1/17/13

Our World

Constant analyzing of one's life can be tiring and hard and bad when you realize how terrible you are and how the world is, simply because humanity is so selfish and messed up.

However, I've always thought it wise to seek places of change and a reversal to this degeneration of goodness, because they exist and have practical applications at least on the level of the individual. 
It only takes one spark to start a fire.
(Wow, my writing's gotten cliche.)

I made a realization that connects every frustration I've had as a child until this very day, and it is rooted in both selfishness and selflessness, or a state which combines/rebukes both.
I know that makes hardly any sense, but that's because I'm still trying to figure it out myself.

The epiphany was this:
I played a lot of video games growing up.
While I had friends, I definitely spent majority of my time enveloped in not only playing games, but becoming involved in the universes they were built upon.
I've spent literally hundreds of hours on Super Smash Bros. Melee, and some of the most memorable of those hours I was reading up on the trophies which portrayed a general overview of whatever character/world/item the trophy featured.
The backstories and details that went into these characters enthralled me, I became so entranced with these things I know more about the Zelda series than the average guy, and I've never even played more than 4 hours of any single game in the series! All from those trophies.
The Pokemon series (I stopped after the 3rd gen.), Metroid Prime, Sonic the Hedgehog, for as much time as I have played any of these games I've at least matched half of that play time with reading about the characters, the creatures, the cultures...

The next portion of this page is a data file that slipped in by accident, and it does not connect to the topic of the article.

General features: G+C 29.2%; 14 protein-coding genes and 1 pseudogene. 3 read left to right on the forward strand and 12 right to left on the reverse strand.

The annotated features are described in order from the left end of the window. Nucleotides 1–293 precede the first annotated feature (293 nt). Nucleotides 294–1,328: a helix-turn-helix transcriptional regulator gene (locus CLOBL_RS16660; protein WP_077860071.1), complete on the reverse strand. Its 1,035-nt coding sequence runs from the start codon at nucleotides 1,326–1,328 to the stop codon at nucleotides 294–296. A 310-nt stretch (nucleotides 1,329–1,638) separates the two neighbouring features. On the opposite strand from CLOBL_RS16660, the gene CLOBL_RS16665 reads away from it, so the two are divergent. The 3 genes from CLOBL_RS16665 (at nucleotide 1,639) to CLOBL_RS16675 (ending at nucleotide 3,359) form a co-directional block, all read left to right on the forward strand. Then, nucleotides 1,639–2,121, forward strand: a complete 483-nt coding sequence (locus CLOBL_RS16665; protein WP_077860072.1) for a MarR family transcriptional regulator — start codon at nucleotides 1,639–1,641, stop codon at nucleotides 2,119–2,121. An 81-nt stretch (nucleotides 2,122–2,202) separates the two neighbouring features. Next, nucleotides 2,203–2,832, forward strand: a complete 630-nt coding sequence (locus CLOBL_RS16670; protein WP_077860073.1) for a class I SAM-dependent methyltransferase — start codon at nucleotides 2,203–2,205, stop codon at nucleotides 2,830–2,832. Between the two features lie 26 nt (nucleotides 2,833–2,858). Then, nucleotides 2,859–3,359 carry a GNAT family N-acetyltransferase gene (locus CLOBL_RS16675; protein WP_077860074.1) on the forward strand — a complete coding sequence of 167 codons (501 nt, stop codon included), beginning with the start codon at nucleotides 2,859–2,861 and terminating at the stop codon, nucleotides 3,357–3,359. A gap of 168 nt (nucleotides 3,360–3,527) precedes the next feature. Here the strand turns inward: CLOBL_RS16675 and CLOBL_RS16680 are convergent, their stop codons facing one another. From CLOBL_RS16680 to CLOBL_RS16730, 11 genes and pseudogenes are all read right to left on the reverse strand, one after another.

"Get to readin'!"

Yet I never felt fully satisfied digging deep into any of these games.
I always wished for someone else to care as much as I did about these things.
Whether they joined me on the adventure for total knowledge of a given fictional universe or just talked to me about them, I wanted someone else to care.
I think this is a big reason why kids like people to watch them play games, not because they're trying to show -off (although that may definitely be part of it), but because they love the world on the screen and want you to understand that love.

"Search for 'beautiful video game'; get this a lot."

This is apparent in games themselves; not only is there at least one person working tirelessly to create a beautiful, believable backstory or lore, but game design in general is geared toward communication with the player on some level of depth.
For example, the Sims is built around the concept of "People are pretty cool, why don't you make them and understand all the different ways they're neat?", or Minecraft saying, "There are so many things to do in the world, here's an easy-to-grasp way for you to appreciate that." or even games like Super Meat Boy saying "Life is relentlessly against you, but if you put your mind to it and try hard enough, you can overcome."


"You got this!"

I think what I always wanted as a kid was not for someone to appreciate me or necessarily the things that I found interesting, but rather that we could appreciate something on a universal place of understanding and be a part of it.
Even now I write my heart out in my public journal and play my heart out in my music, but it's mostly for the sake of showing people there can be joy in unity.
Everything I  want in my heart, beyond my carnal desires, (but sometimes linked to them) is a layered cry for unity.

I grow tired of living in a society built upon what seems like numerous, ever-changing, always contradictory multiverses, when we all abide by universal truths such as gravity or the need of food to survive.

I strive to join you in a collective search for the truth in our universe, by which we all are bound to.

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